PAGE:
Bob Woodmansee: Intended, unintended results of land management
All of Earth’s ecosystems are influenced by humans, directly through agriculture, forestry, fisheries, natural areas, parks, cities, towns, rural development areas or indirectly through protecting “old growth” forest, native grasslands or aquatic systems from natural events. Even polar regions and the deep ocean are now impacted by human-caused climate, chemical changes and trash.
Correspondingly, all people and communities are influenced by the ecosystems of which they are a part. To be resilient and sustainable, these systems must have thoughtful and prudent “best management practices” applied to maintain their ecological, economic and socio-cultural integrity, even though the environments in which they exist are ever-changing.
All members of society, both present and future, should have the right to conduct activities to meet their needs and desires without bringing undue harm to others. Among these activities are: management and protection of public lands; agriculture; forestry; livestock grazing; water diversion and detention; irrigation; mineral/energy extraction; road and trail building; motorized and non-motorized recreation; hunting and fishing; wildland preservation; urbanization; industrialization; transportation; and land subdivision.
These activities are envisioned to produce beneficial intended results such as: improved quality of life; food production; shelter; water supply and quality; maintenance of culture; jobs; safety; enjoyment; knowledge; economic gain and wealth; self- and community-esteem; sense of belonging; and spiritual renewal. In other words, everyone deserves to live in a world that offers good health, well-being, dignity and safety.
In turn, people are responsible for minimizing negative impacts by analyzing, anticipating, avoiding and mitigating the unintended results of their activities. Political decision-makers, land managers and citizens, collaboratively, must consider the unintended results and environmental costs of riparian destruction; air and water quality; habitat alteration and fragmentation; erosion; sedimentation; soil degradation; salinization; loss of productivity; altered biodiversity (species invasions); species extinction; desertification; vegetation loss; pollution; climate change; economic decline; and social decline.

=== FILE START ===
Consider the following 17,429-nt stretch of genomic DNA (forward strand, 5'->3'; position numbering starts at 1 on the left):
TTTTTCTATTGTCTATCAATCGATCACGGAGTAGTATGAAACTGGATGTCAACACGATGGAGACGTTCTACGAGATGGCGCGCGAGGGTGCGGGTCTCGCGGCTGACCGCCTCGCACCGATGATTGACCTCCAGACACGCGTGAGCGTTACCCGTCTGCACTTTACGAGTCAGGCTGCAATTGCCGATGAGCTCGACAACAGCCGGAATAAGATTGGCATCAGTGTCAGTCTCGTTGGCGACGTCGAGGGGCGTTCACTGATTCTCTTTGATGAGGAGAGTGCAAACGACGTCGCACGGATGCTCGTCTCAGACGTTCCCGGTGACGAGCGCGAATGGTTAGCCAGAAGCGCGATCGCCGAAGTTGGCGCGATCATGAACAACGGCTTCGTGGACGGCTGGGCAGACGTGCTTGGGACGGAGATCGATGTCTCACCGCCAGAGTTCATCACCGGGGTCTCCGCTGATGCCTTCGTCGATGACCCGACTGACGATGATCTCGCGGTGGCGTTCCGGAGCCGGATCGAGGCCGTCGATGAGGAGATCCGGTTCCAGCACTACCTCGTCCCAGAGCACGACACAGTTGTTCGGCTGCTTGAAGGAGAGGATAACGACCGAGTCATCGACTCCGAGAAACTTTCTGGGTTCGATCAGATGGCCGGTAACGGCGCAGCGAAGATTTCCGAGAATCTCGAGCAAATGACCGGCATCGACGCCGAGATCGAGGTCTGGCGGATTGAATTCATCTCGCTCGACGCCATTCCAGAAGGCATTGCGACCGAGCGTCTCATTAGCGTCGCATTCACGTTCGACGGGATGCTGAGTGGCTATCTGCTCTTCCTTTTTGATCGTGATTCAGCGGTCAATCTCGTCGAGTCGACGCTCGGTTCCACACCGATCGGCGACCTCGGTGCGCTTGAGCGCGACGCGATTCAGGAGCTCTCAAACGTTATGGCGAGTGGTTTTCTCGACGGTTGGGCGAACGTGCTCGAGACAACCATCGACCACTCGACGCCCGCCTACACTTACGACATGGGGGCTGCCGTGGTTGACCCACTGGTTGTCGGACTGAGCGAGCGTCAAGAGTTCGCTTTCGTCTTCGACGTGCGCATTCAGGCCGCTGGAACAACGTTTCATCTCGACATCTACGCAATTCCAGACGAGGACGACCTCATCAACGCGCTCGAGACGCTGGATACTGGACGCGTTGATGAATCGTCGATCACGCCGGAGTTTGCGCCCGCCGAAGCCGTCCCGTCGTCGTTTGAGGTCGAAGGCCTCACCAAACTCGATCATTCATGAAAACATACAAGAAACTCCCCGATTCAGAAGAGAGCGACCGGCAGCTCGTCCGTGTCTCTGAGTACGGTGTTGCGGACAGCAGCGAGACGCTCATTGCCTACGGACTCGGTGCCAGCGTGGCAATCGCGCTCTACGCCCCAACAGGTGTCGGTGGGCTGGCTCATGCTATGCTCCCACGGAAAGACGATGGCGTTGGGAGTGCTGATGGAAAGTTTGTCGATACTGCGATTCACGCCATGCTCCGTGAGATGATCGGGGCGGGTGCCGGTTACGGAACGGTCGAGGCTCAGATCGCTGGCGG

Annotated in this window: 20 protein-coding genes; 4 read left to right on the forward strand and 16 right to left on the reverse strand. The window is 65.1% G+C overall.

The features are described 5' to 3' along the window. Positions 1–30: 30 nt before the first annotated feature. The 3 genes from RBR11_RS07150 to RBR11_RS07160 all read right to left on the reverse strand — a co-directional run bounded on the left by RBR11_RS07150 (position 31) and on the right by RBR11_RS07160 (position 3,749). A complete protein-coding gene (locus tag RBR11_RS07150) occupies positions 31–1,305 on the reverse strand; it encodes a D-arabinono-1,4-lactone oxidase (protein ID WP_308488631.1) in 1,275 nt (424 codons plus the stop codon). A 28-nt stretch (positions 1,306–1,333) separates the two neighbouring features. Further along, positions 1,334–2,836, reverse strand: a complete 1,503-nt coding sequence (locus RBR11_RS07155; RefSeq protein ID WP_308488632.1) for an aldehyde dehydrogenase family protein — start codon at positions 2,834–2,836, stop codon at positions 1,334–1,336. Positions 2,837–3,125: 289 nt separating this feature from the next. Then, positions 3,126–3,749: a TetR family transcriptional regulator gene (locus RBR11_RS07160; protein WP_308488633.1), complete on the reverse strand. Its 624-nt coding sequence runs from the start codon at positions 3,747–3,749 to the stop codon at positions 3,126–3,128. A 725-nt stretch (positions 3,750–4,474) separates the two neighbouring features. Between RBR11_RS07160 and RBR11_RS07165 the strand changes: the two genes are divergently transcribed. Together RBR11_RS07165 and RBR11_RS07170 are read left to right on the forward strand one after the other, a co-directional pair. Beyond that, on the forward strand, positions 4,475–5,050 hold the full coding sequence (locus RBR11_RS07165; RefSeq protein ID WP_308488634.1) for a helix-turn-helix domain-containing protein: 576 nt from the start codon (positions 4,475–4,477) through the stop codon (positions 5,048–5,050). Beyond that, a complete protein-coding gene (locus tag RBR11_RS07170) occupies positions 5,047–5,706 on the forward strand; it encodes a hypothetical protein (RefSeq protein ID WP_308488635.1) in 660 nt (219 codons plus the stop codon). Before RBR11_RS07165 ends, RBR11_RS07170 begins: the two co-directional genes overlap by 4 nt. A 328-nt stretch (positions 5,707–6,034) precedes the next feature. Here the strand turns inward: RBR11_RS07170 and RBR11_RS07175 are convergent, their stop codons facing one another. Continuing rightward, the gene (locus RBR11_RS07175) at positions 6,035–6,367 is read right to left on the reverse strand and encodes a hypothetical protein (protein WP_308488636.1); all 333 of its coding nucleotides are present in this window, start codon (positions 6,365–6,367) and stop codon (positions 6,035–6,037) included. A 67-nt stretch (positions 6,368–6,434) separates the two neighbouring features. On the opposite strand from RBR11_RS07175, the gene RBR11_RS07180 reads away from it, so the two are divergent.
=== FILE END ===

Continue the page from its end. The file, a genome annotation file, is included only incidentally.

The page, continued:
Achieving positive outcomes without triggering unacceptable consequences requires a holistic and comprehensive understanding of economic, ecological, and social systems.
Over the past 50-plus years, federal policies, basic and applied environmental, economic and social science research and ecosystem-based land and water management have made great progress in reducing the negative unintended consequences of our activities on both public and private lands.
This has largely been accomplished through implementation of federal policies such as the Multiple Use and Sustained Yield Act in 1960, The Wilderness Act of 1964, National Environmental Policy Act of 1969, Environmental Protection Agency of 1970, Clean Air Act of 1970; Clean Water Act of 1972, Federal Land Use and Management Act of 1976 and various farm bills. Vast amounts of peer-reviewed scientific research have been accomplished supporting the notion of ecosystem-based management, which is based on strong stakeholder and citizen involvement and collaboration.
Now, we have a Department of Interior and some in Congress who have chosen to ignore scientific evidence, decades of “on-the-ground” expert experience and stakeholder and citizen involvement. Instead, this administration’s focus is on a few of the intended activities such as jobs, political influence, economic gain and wealth generation. These intended results for the benefit of a few come at the expense of other vital human needs and of the wishes of current and future generations.
Write to Interior Secretary Ryan Zinke and our Congressional representatives and demand they weigh scientific evidence and the views of all citizens before making detrimental decisions intended to benefit a few political supporters.
Bob Woodmansee, Professor Emeritus, CSU
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